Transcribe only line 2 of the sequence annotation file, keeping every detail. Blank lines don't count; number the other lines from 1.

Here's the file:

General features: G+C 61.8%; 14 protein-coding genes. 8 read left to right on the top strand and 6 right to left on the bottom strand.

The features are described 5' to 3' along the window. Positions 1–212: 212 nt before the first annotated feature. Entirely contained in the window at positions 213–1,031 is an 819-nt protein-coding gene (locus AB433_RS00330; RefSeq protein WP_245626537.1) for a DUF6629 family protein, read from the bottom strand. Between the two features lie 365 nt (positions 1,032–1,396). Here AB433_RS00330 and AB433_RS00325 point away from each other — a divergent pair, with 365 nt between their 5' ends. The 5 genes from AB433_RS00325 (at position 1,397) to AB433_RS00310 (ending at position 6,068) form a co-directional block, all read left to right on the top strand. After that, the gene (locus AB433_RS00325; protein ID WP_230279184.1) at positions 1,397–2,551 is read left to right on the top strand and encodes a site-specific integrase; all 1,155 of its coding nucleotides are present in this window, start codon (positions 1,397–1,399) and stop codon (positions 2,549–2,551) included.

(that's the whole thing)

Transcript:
The features are described 5' to 3' along the window. Positions 1–212: 212 nt before the first annotated feature. Entirely contained in the window at positions 213–1,031 is an 819-nt protein-coding gene (locus AB433_RS00330; RefSeq protein WP_245626537.1) for a DUF6629 family protein, read from the bottom strand. Between the two features lie 365 nt (positions 1,032–1,396). Here AB433_RS00330 and AB433_RS00325 point away from each other — a divergent pair, with 365 nt between their 5' ends. The 5 genes from AB433_RS00325 (at position 1,397) to AB433_RS00310 (ending at position 6,068) form a co-directional block, all read left to right on the top strand. After that, the gene (locus AB433_RS00325; protein ID WP_230279184.1) at positions 1,397–2,551 is read left to right on the top strand and encodes a site-specific integrase; all 1,155 of its coding nucleotides are present in this window, start codon (positions 1,397–1,399) and stop codon (positions 2,549–2,551) included.